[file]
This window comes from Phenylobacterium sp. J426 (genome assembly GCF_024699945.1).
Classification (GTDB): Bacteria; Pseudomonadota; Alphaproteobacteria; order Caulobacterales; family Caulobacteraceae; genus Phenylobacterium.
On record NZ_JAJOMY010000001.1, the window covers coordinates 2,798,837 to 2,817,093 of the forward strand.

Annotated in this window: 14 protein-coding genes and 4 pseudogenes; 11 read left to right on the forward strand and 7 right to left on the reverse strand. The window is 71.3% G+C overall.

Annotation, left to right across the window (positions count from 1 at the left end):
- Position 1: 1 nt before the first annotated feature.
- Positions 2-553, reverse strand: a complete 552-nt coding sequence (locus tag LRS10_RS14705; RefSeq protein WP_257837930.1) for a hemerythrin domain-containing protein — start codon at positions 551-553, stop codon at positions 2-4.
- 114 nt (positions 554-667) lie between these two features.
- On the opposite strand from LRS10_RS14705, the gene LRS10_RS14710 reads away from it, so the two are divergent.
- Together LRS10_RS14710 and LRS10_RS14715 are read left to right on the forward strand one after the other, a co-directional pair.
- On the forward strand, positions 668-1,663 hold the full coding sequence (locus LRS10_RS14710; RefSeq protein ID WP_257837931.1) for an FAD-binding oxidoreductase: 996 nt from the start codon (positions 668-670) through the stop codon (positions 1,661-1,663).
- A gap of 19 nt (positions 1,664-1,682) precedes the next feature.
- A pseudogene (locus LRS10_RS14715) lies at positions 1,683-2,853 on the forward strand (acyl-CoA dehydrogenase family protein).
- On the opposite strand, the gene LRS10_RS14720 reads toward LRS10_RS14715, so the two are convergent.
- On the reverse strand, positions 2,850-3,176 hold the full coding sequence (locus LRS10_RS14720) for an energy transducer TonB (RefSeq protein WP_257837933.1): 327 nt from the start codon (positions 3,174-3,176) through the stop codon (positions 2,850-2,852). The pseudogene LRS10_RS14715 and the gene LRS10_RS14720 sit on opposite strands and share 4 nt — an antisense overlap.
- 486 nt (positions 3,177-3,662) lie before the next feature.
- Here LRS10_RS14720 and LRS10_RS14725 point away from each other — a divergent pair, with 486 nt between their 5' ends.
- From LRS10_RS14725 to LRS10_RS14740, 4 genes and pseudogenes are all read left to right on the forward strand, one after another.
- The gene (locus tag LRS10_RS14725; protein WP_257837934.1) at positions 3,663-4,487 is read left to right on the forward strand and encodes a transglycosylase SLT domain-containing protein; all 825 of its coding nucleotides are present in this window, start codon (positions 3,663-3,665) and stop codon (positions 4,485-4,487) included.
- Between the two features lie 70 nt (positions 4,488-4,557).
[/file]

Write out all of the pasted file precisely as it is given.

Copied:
This window comes from Phenylobacterium sp. J426 (genome assembly GCF_024699945.1).
Classification (GTDB): Bacteria; Pseudomonadota; Alphaproteobacteria; order Caulobacterales; family Caulobacteraceae; genus Phenylobacterium.
On record NZ_JAJOMY010000001.1, the window covers coordinates 2,798,837 to 2,817,093 of the forward strand.

Annotated in this window: 14 protein-coding genes and 4 pseudogenes; 11 read left to right on the forward strand and 7 right to left on the reverse strand. The window is 71.3% G+C overall.

Annotation, left to right across the window (positions count from 1 at the left end):
- Position 1: 1 nt before the first annotated feature.
- Positions 2-553, reverse strand: a complete 552-nt coding sequence (locus tag LRS10_RS14705; RefSeq protein WP_257837930.1) for a hemerythrin domain-containing protein — start codon at positions 551-553, stop codon at positions 2-4.
- 114 nt (positions 554-667) lie between these two features.
- On the opposite strand from LRS10_RS14705, the gene LRS10_RS14710 reads away from it, so the two are divergent.
- Together LRS10_RS14710 and LRS10_RS14715 are read left to right on the forward strand one after the other, a co-directional pair.
- On the forward strand, positions 668-1,663 hold the full coding sequence (locus LRS10_RS14710; RefSeq protein ID WP_257837931.1) for an FAD-binding oxidoreductase: 996 nt from the start codon (positions 668-670) through the stop codon (positions 1,661-1,663).
- A gap of 19 nt (positions 1,664-1,682) precedes the next feature.
- A pseudogene (locus LRS10_RS14715) lies at positions 1,683-2,853 on the forward strand (acyl-CoA dehydrogenase family protein).
- On the opposite strand, the gene LRS10_RS14720 reads toward LRS10_RS14715, so the two are convergent.
- On the reverse strand, positions 2,850-3,176 hold the full coding sequence (locus LRS10_RS14720) for an energy transducer TonB (RefSeq protein WP_257837933.1): 327 nt from the start codon (positions 3,174-3,176) through the stop codon (positions 2,850-2,852). The pseudogene LRS10_RS14715 and the gene LRS10_RS14720 sit on opposite strands and share 4 nt — an antisense overlap.
- 486 nt (positions 3,177-3,662) lie before the next feature.
- Here LRS10_RS14720 and LRS10_RS14725 point away from each other — a divergent pair, with 486 nt between their 5' ends.
- From LRS10_RS14725 to LRS10_RS14740, 4 genes and pseudogenes are all read left to right on the forward strand, one after another.
- The gene (locus tag LRS10_RS14725; protein WP_257837934.1) at positions 3,663-4,487 is read left to right on the forward strand and encodes a transglycosylase SLT domain-containing protein; all 825 of its coding nucleotides are present in this window, start codon (positions 3,663-3,665) and stop codon (positions 4,485-4,487) included.
- Between the two features lie 70 nt (positions 4,488-4,557).